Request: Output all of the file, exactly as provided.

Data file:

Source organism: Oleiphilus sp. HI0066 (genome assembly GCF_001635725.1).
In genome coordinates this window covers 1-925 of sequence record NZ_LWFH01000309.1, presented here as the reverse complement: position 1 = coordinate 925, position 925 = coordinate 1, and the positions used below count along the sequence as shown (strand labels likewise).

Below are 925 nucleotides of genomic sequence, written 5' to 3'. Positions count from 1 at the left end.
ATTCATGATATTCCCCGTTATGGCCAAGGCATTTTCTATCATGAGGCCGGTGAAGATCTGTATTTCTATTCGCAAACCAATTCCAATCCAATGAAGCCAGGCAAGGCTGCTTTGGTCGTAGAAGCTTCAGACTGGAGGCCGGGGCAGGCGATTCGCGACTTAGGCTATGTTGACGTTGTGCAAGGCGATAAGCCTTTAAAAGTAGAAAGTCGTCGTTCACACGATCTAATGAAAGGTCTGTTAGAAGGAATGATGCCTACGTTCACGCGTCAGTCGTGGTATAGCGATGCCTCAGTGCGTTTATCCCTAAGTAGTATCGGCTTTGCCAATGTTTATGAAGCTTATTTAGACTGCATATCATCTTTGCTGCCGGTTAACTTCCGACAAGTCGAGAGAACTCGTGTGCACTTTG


Source organism: Oleiphilus sp. HI0066 (genome assembly GCF_001635725.1).
In genome coordinates this window covers 1-925 of sequence record NZ_LWFH01000309.1, presented here as the reverse complement: position 1 = coordinate 925, position 925 = coordinate 1, and the positions used below count along the sequence as shown (strand labels likewise).

Below are 925 nucleotides of genomic sequence, written 5' to 3'. Positions count from 1 at the left end.
ATTCATGATATTCCCCGTTATGGCCAAGGCATTTTCTATCATGAGGCCGGTGAAGATCTGTATTTCTATTCGCAAACCAATTCCAATCCAATGAAGCCAGGCAAGGCTGCTTTGGTCGTAGAAGCTTCAGACTGGAGGCCGGGGCAGGCGATTCGCGACTTAGGCTATGTTGACGTTGTGCAAGGCGATAAGCCTTTAAAAGTAGAAAGTCGTCGTTCACACGATCTAATGAAAGGTCTGTTAGAAGGAATGATGCCTACGTTCACGCGTCAGTCGTGGTATAGCGATGCCTCAGTGCGTTTATCCCTAAGTAGTATCGGCTTTGCCAATGTTTATGAAGCTTATTTAGACTGCATATCATCTTTGCTGCCGGTTAACTTCCGACAAGTCGAGAGAACTCGTGTGCACTTTG